It can seem daunting to take a text-heavy slide or list of bullets and turn it into something visual, especially if you don’t think you’re super creative. However, the first step is simply reducing the amount of text on your slides – and you don’t have to be an artist to do that!
You need a media holder graphic for your next big PowerPoint project, but you don’t want to pay to download vectors or graphics from a stock image site. That’s fine – you don’t have to compromise. With a dash of patience and a dollop of creativity you can create professional-looking assets using just the tools you can find in PowerPoint.
This blog post will walk you through how to create this media holder, but it’s just a guide; you can customise it at any stage to create your perfect media holder graphic in PowerPoint.
It’s just 3 rectangles, 2 circles and a line (and a semi-transparent box for the eagle-eyed amongst you!). Media holders are often useful in presentations, whether for displaying screenshots, website or app mock-ups, or as a neat way to show videos.
Let’s get started. First, you’ll need a rounded rectangle, you can find this by going to Insert > Shapes > Rectangle: Rounded Corner. This will become the edge of the phone.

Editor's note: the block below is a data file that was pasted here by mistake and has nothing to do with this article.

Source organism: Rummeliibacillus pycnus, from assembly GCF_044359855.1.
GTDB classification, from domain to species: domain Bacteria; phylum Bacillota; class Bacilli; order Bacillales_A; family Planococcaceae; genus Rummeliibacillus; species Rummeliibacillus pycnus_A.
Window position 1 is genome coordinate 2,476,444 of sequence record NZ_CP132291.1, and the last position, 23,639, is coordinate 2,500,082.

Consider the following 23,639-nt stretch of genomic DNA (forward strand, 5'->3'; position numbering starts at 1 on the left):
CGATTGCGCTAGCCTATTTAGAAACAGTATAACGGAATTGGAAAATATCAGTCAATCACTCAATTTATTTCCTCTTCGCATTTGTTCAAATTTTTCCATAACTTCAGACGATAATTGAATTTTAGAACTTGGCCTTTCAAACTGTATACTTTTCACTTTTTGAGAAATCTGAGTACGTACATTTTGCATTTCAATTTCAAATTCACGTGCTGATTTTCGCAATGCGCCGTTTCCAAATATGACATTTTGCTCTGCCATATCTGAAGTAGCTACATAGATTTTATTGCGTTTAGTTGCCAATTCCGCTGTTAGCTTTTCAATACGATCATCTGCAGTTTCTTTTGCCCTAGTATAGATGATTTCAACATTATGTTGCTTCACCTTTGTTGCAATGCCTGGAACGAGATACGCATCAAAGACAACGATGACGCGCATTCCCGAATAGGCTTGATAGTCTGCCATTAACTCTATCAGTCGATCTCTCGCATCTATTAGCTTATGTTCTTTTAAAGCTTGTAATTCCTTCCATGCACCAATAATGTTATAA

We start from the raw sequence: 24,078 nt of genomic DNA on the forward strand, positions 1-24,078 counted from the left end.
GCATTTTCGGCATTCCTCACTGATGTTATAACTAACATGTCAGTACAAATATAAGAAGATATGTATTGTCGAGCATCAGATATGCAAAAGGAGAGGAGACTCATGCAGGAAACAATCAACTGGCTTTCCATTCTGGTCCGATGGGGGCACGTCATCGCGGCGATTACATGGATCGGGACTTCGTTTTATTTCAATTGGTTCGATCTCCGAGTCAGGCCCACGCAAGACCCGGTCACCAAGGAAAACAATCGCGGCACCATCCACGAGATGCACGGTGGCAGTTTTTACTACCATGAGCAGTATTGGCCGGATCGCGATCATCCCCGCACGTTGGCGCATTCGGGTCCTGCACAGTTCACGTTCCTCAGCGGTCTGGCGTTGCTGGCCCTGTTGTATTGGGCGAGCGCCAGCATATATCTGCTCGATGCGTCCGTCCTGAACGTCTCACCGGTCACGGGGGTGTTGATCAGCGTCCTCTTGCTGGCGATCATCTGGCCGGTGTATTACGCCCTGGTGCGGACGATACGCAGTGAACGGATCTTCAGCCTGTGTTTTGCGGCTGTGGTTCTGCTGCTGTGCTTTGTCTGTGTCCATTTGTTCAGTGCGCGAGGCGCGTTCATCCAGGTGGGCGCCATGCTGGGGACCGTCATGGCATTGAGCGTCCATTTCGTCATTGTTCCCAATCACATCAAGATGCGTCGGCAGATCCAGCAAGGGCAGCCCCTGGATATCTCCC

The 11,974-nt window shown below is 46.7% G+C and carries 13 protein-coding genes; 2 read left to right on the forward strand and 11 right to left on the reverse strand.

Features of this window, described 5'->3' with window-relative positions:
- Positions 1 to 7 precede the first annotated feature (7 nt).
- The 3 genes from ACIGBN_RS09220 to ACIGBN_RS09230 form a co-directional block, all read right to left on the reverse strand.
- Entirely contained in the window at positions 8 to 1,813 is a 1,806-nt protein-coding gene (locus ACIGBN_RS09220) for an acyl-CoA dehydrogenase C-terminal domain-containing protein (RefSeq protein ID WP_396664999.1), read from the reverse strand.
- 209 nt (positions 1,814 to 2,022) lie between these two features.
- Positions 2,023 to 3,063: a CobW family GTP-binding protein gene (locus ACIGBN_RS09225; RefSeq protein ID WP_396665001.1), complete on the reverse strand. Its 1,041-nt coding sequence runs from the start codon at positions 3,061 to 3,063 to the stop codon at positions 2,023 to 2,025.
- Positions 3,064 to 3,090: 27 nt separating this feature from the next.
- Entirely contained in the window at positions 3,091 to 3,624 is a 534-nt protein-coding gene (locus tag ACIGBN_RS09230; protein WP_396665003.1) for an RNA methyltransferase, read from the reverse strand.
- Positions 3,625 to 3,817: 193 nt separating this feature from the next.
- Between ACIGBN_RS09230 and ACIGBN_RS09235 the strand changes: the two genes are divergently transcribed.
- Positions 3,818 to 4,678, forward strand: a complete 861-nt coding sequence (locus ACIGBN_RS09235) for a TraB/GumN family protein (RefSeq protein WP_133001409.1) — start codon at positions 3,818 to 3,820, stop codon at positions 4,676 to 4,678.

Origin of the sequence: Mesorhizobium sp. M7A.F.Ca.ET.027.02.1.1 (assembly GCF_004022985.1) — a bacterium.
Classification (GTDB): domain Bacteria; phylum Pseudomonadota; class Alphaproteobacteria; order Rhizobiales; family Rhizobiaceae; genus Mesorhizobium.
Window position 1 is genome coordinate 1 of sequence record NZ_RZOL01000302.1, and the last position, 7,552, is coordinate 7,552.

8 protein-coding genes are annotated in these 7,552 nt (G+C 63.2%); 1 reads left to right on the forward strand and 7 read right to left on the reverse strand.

Change the colour to light grey (Shape Format > Shape Fill), or, if you’re working from an existing image of a mobile phone, grab the exact colour from the image using the eyedropper tool.
You can adjust how rounded the corners are by using the little orange nodules.
Once you’re happy with the shape, Copy then Paste it (Ctrl + C, Ctrl + V). Then change the colour of this second shape to black. You need to shrink the second shape down – just a tiny bit – so that when it’s placed on top of the grey rectangle you’re left with a thin grey edge around the outside.
Next, align these shapes so that the smaller black rectangle is centred on top of the grey rectangle. To do this, select both shapes, go to Shape Format and under Arrange select Align, Align Centre then Align Middle.
Now you can make the button at the bottom of the phone. Start by making a small circle using Insert > Shapes. To make a perfect circle, hold down the Shift key when you’re creating the shape.